Speaking to the French daily newspaper Le Monde, the Turkish president hinted his country would terminate diplomatic ties unless the Jewish state changed its attitude.

For more: Israel must apologize and pay compensation, says Turkey

Italy's Senate Approves Wiretap Bill

Italian Prime Minister Silvio Berlusconi advanced a draft law through the senate that restricts the use of wiretaps by prosecutors and introduces fines and prison sentences for journalists who issue reports on tapped conversations.

The draft law's passage on Thursday by the senate prompted a torrent of criticism from Italian prosecutors, newspapers and opposition lawmakers. Mr. Berlusconi, a media magnate, says the bill aims to protect the privacy of Italians. Critics say the draft legislation, which still faces a vote in the lower house of Parliament, is an attempt by Mr. Berlusconi to weaken the judiciary branch's investigative powers and muzzle criticism of the prime minister in Italian media.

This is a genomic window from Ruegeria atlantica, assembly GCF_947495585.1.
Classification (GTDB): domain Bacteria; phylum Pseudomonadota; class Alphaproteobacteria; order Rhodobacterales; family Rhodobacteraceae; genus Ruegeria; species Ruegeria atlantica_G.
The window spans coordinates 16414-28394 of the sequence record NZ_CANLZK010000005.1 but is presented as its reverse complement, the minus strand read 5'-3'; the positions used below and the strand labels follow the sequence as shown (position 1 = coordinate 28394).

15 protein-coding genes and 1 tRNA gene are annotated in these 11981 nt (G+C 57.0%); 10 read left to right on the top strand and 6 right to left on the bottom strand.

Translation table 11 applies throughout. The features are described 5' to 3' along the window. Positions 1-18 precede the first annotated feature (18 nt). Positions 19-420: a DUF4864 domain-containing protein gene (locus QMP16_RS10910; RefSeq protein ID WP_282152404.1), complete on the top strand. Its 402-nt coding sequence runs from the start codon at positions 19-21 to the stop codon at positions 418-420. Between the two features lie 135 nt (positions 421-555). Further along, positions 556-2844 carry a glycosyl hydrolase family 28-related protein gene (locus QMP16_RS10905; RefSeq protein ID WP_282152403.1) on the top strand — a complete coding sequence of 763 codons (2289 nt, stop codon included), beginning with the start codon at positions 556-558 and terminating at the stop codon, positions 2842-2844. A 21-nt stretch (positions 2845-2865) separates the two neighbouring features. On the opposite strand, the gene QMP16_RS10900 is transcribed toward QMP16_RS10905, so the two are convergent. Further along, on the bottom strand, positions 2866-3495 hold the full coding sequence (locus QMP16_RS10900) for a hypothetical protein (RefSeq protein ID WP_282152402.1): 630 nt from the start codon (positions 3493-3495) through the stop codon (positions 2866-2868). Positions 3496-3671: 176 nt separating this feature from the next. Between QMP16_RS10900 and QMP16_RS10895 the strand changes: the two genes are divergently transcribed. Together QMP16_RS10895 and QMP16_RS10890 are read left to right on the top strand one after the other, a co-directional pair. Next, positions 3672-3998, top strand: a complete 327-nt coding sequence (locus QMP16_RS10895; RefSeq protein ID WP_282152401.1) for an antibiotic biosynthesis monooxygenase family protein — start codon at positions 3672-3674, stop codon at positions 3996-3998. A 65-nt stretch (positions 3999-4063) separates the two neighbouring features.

"The massacre of freedom has begun," said Anna Finocchiaro, a senator in the center-left Democratic Party.

For the complete report: Italy's Senate Approves Wiretap Bill -